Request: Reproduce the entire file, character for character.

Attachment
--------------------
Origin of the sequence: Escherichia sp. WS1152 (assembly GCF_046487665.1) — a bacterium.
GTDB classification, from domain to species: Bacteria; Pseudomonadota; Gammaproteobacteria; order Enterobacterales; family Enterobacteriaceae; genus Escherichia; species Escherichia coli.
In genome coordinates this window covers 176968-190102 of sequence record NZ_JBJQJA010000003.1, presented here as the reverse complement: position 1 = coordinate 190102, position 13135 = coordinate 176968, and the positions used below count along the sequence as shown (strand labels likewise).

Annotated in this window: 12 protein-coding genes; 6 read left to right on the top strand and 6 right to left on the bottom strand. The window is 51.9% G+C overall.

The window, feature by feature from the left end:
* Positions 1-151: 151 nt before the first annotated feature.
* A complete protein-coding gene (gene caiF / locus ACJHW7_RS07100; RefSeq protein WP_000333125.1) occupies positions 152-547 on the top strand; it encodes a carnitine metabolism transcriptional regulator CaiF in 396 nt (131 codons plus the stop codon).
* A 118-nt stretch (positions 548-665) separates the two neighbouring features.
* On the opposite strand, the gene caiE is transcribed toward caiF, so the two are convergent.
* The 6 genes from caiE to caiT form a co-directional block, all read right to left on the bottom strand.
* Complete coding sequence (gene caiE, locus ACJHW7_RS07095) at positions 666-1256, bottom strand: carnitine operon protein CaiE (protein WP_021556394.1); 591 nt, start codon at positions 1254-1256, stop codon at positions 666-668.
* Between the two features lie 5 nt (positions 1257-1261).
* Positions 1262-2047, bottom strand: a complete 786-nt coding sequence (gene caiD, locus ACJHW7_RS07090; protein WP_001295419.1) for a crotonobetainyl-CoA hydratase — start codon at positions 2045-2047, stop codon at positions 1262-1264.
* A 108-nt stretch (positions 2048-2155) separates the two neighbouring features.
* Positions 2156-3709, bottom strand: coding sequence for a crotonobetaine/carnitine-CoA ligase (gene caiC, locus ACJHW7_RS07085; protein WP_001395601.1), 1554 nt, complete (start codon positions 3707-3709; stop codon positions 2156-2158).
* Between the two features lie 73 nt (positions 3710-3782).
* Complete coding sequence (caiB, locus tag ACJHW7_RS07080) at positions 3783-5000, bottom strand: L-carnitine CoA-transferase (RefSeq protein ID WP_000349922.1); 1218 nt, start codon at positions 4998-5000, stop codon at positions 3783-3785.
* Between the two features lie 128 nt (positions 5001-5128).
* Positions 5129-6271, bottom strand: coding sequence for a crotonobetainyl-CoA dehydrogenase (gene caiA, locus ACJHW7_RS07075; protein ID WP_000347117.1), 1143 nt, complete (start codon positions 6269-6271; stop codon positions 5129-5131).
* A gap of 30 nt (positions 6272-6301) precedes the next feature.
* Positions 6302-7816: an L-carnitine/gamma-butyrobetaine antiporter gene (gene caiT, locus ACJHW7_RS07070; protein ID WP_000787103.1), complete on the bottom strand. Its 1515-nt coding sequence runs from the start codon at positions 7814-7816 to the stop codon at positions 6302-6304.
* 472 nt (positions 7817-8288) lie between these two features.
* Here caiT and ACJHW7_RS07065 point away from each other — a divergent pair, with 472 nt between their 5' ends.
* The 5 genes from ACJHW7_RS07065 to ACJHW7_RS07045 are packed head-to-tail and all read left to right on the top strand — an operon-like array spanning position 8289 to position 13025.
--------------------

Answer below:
Origin of the sequence: Escherichia sp. WS1152 (assembly GCF_046487665.1) — a bacterium.
GTDB classification, from domain to species: Bacteria; Pseudomonadota; Gammaproteobacteria; order Enterobacterales; family Enterobacteriaceae; genus Escherichia; species Escherichia coli.
In genome coordinates this window covers 176968-190102 of sequence record NZ_JBJQJA010000003.1, presented here as the reverse complement: position 1 = coordinate 190102, position 13135 = coordinate 176968, and the positions used below count along the sequence as shown (strand labels likewise).

Annotated in this window: 12 protein-coding genes; 6 read left to right on the top strand and 6 right to left on the bottom strand. The window is 51.9% G+C overall.

The window, feature by feature from the left end:
* Positions 1-151: 151 nt before the first annotated feature.
* A complete protein-coding gene (gene caiF / locus ACJHW7_RS07100; RefSeq protein WP_000333125.1) occupies positions 152-547 on the top strand; it encodes a carnitine metabolism transcriptional regulator CaiF in 396 nt (131 codons plus the stop codon).
* A 118-nt stretch (positions 548-665) separates the two neighbouring features.
* On the opposite strand, the gene caiE is transcribed toward caiF, so the two are convergent.
* The 6 genes from caiE to caiT form a co-directional block, all read right to left on the bottom strand.
* Complete coding sequence (gene caiE, locus ACJHW7_RS07095) at positions 666-1256, bottom strand: carnitine operon protein CaiE (protein WP_021556394.1); 591 nt, start codon at positions 1254-1256, stop codon at positions 666-668.
* Between the two features lie 5 nt (positions 1257-1261).
* Positions 1262-2047, bottom strand: a complete 786-nt coding sequence (gene caiD, locus ACJHW7_RS07090; protein WP_001295419.1) for a crotonobetainyl-CoA hydratase — start codon at positions 2045-2047, stop codon at positions 1262-1264.
* A 108-nt stretch (positions 2048-2155) separates the two neighbouring features.
* Positions 2156-3709, bottom strand: coding sequence for a crotonobetaine/carnitine-CoA ligase (gene caiC, locus ACJHW7_RS07085; protein WP_001395601.1), 1554 nt, complete (start codon positions 3707-3709; stop codon positions 2156-2158).
* Between the two features lie 73 nt (positions 3710-3782).
* Complete coding sequence (caiB, locus tag ACJHW7_RS07080) at positions 3783-5000, bottom strand: L-carnitine CoA-transferase (RefSeq protein ID WP_000349922.1); 1218 nt, start codon at positions 4998-5000, stop codon at positions 3783-3785.
* Between the two features lie 128 nt (positions 5001-5128).
* Positions 5129-6271, bottom strand: coding sequence for a crotonobetainyl-CoA dehydrogenase (gene caiA, locus ACJHW7_RS07075; protein ID WP_000347117.1), 1143 nt, complete (start codon positions 6269-6271; stop codon positions 5129-5131).
* A gap of 30 nt (positions 6272-6301) precedes the next feature.
* Positions 6302-7816: an L-carnitine/gamma-butyrobetaine antiporter gene (gene caiT, locus ACJHW7_RS07070; protein ID WP_000787103.1), complete on the bottom strand. Its 1515-nt coding sequence runs from the start codon at positions 7814-7816 to the stop codon at positions 6302-6304.
* 472 nt (positions 7817-8288) lie between these two features.
* Here caiT and ACJHW7_RS07065 point away from each other — a divergent pair, with 472 nt between their 5' ends.
* The 5 genes from ACJHW7_RS07065 to ACJHW7_RS07045 are packed head-to-tail and all read left to right on the top strand — an operon-like array spanning position 8289 to position 13025.